The changes made to the Yamaha are not only visual. The Type 11 uses Ohlins forks and socks, the steel exhaust we mentioned earlier, painted black, and carbon-nylon parts in the radiator. Also, there’s Alcantara on the seat and aluminum on the grips.

Auto Fabrica says it will build this bike in limited numbers, and only to order. That means the personalization options go even further, and each client will have the right to ask for the desired specifications.

No pricing for the custom build has been announced. More details on the Auto Fabrica Type 11 can be found at this link.

Royal Enfield Donates More Than $100,000 in Motorcycles, Parts to Youth Program

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Royal Enfield and BUILD Moto Mentor Program Partner to Benefit Wisconsin Students

Royal Enfield Donates More Than $100,000 in Motorcycles, Parts to Youth Program

MILWAUKEE (Nov. 22, 2019) —​​Royal Enfield​ and ​BUILD Moto Mentor Program​ are joining forces in a unique partnership designed to use motorcycles to build positive futures forWisconsin high school students. The BUILD program is a non-profit educational organizationthat pairs teams of high school students with bike-building mentors for the opportunity to learntrade and technical skills. Through a new multi-year partnership, Royal Enfield will donate 16Classic 500 motorcycles to the program along with parts, support and technical trainingmentors. The organization hopes the partnership will allow BUILD to grow the number of highschools in Wisconsin able to participate in the program.

Now in its tenth year, BUILD provides students with opportunities to learn trade skills includingdesign, welding, fabrication, mechanical repair and machining as they relate to the motorcycleindustry. In addition to acquiring technical skills, teams also participate in marketing andfundraising efforts promoting the program and host local events showcasing their work, growingtheir exposure to professional and life skills.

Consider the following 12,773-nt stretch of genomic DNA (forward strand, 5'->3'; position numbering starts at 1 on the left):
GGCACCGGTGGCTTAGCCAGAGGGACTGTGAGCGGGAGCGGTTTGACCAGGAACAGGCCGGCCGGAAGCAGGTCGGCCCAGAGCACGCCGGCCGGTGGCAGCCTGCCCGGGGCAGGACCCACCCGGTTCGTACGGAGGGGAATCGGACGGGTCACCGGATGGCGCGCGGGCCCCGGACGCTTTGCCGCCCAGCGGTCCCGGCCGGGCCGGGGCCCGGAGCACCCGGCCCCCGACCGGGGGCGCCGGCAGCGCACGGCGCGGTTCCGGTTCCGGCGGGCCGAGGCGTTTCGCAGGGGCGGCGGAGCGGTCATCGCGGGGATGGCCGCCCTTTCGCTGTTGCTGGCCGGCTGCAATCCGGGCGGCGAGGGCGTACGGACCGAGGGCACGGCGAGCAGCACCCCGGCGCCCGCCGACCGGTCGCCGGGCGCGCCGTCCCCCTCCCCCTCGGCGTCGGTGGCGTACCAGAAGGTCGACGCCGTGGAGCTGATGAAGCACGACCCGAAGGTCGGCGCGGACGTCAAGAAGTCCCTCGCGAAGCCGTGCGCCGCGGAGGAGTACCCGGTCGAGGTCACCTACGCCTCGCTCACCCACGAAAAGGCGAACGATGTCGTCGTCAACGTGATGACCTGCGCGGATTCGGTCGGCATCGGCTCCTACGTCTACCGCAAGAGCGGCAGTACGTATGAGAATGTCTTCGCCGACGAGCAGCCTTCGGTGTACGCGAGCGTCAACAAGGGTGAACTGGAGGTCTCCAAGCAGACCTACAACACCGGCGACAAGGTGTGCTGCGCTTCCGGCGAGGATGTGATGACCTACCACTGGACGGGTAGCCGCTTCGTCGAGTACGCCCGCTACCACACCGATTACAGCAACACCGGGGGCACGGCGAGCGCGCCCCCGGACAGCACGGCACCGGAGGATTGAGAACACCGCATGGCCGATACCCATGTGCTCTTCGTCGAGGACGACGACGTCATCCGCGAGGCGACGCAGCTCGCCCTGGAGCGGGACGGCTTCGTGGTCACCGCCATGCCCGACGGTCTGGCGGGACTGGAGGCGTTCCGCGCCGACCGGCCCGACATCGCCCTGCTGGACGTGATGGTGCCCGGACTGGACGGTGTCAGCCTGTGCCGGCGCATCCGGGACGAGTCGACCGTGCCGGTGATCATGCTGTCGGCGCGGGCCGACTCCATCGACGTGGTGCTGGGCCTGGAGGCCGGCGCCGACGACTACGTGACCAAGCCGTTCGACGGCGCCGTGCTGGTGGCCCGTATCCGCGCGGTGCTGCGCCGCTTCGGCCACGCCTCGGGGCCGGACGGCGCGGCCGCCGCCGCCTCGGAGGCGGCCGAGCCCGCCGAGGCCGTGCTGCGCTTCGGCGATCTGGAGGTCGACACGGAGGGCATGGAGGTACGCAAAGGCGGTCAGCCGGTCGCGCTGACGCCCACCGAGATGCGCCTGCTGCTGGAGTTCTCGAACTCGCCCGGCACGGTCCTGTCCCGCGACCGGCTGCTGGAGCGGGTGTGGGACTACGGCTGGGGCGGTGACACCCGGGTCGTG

“The partnership with Royal Enfield opens up many opportunities for us, not only in the ability toimmediately support more teams, but also explore additional benefits we can provide to theparticipating students. We are excited for the future of the program with the partnership of RoyalEnfield here in Milwaukee as they share our passion to bring motorcycling and STEM-relatedskills to youth,” said Kevin Frank, president of BUILD Moto.

Last year, Royal Enfield’s flagship dealer in Milwaukee mentored a team, and for the past twoyears the brand was the presenting sponsor of the Brewtown Rumble, a vintage motorcycle show that serves as the program’s largest fundraiser. “We were eager to increase ourinvolvement with BUILD after seeing firsthand the positive results it has on the youth here in theMilwaukee area,” said Rod Copes, president of Royal Enfield Americas. “We recognize thebenefits of engaging youth in the motorcycling industry early on and are honored to helpparticipants acquire skills that will serve them well today and into adulthood.”

This year’s program starts in December, with teams required to meet at least once a weekthrough winter and spring. Other local businesses, such as Indian Motorcycle of MetroMilwaukee, are also integral to the program as the sponsors of the Dyno Day, where all teamsare invited to bring their builds to the Muskego location and receive a dyno run.

Student teams will ultimately compete for a final award, the Royal Enfield BUILD Cup, which willbe presented at the largest outdoor motorcycle show, Brewtown Rumble, sponsored by RoyalEnfield in June.

About BUILD – Founded by ​The Iron Horse Hotel​​in 2011, BUILD is a non-profit educational organization dedicated to pairing teams of high school students with bike-building mentors in a collectiveeffort to learn valuable life and interpersonal skills while working on motorcycles. http://buildmoto.com/